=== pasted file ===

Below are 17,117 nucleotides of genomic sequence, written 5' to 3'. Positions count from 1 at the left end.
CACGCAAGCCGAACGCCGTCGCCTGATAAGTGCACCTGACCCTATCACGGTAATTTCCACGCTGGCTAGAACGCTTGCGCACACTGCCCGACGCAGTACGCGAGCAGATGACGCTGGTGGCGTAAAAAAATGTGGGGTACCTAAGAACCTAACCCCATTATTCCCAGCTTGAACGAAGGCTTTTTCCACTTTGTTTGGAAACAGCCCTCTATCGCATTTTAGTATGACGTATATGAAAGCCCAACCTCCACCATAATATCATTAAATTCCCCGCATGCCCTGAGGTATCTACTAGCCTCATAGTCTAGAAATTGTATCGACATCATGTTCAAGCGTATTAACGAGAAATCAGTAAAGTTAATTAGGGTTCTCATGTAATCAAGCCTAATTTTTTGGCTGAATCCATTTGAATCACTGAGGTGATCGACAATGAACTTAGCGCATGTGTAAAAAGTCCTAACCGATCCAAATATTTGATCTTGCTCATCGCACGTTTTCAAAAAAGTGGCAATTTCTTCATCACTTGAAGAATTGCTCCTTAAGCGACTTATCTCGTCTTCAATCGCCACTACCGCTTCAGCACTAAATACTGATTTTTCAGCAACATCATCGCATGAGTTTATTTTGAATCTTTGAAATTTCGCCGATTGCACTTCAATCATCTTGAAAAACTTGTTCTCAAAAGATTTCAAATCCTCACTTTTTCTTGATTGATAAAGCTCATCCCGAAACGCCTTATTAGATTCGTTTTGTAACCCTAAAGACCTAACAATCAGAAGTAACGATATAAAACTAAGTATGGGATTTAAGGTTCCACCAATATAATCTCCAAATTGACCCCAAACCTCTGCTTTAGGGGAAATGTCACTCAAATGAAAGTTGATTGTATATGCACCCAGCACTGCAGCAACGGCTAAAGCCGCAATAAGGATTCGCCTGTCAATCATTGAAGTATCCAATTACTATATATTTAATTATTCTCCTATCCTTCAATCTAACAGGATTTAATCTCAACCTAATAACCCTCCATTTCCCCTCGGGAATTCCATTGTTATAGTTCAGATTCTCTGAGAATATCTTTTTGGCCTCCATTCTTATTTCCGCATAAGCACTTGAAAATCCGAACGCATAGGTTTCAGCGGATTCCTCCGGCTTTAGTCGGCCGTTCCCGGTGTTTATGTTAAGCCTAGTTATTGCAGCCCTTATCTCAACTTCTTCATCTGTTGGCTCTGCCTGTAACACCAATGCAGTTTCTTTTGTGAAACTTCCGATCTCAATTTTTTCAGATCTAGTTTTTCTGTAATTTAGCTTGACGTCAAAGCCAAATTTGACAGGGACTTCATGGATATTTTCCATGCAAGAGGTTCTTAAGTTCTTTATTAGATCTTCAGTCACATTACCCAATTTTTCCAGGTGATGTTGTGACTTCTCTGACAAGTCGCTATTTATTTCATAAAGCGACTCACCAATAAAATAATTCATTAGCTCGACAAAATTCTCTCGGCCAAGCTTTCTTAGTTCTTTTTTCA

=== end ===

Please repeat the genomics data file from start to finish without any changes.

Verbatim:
Below are 17,117 nucleotides of genomic sequence, written 5' to 3'. Positions count from 1 at the left end.
CACGCAAGCCGAACGCCGTCGCCTGATAAGTGCACCTGACCCTATCACGGTAATTTCCACGCTGGCTAGAACGCTTGCGCACACTGCCCGACGCAGTACGCGAGCAGATGACGCTGGTGGCGTAAAAAAATGTGGGGTACCTAAGAACCTAACCCCATTATTCCCAGCTTGAACGAAGGCTTTTTCCACTTTGTTTGGAAACAGCCCTCTATCGCATTTTAGTATGACGTATATGAAAGCCCAACCTCCACCATAATATCATTAAATTCCCCGCATGCCCTGAGGTATCTACTAGCCTCATAGTCTAGAAATTGTATCGACATCATGTTCAAGCGTATTAACGAGAAATCAGTAAAGTTAATTAGGGTTCTCATGTAATCAAGCCTAATTTTTTGGCTGAATCCATTTGAATCACTGAGGTGATCGACAATGAACTTAGCGCATGTGTAAAAAGTCCTAACCGATCCAAATATTTGATCTTGCTCATCGCACGTTTTCAAAAAAGTGGCAATTTCTTCATCACTTGAAGAATTGCTCCTTAAGCGACTTATCTCGTCTTCAATCGCCACTACCGCTTCAGCACTAAATACTGATTTTTCAGCAACATCATCGCATGAGTTTATTTTGAATCTTTGAAATTTCGCCGATTGCACTTCAATCATCTTGAAAAACTTGTTCTCAAAAGATTTCAAATCCTCACTTTTTCTTGATTGATAAAGCTCATCCCGAAACGCCTTATTAGATTCGTTTTGTAACCCTAAAGACCTAACAATCAGAAGTAACGATATAAAACTAAGTATGGGATTTAAGGTTCCACCAATATAATCTCCAAATTGACCCCAAACCTCTGCTTTAGGGGAAATGTCACTCAAATGAAAGTTGATTGTATATGCACCCAGCACTGCAGCAACGGCTAAAGCCGCAATAAGGATTCGCCTGTCAATCATTGAAGTATCCAATTACTATATATTTAATTATTCTCCTATCCTTCAATCTAACAGGATTTAATCTCAACCTAATAACCCTCCATTTCCCCTCGGGAATTCCATTGTTATAGTTCAGATTCTCTGAGAATATCTTTTTGGCCTCCATTCTTATTTCCGCATAAGCACTTGAAAATCCGAACGCATAGGTTTCAGCGGATTCCTCCGGCTTTAGTCGGCCGTTCCCGGTGTTTATGTTAAGCCTAGTTATTGCAGCCCTTATCTCAACTTCTTCATCTGTTGGCTCTGCCTGTAACACCAATGCAGTTTCTTTTGTGAAACTTCCGATCTCAATTTTTTCAGATCTAGTTTTTCTGTAATTTAGCTTGACGTCAAAGCCAAATTTGACAGGGACTTCATGGATATTTTCCATGCAAGAGGTTCTTAAGTTCTTTATTAGATCTTCAGTCACATTACCCAATTTTTCCAGGTGATGTTGTGACTTCTCTGACAAGTCGCTATTTATTTCATAAAGCGACTCACCAATAAAATAATTCATTAGCTCGACAAAATTCTCTCGGCCAAGCTTTCTTAGTTCTTTTTTCA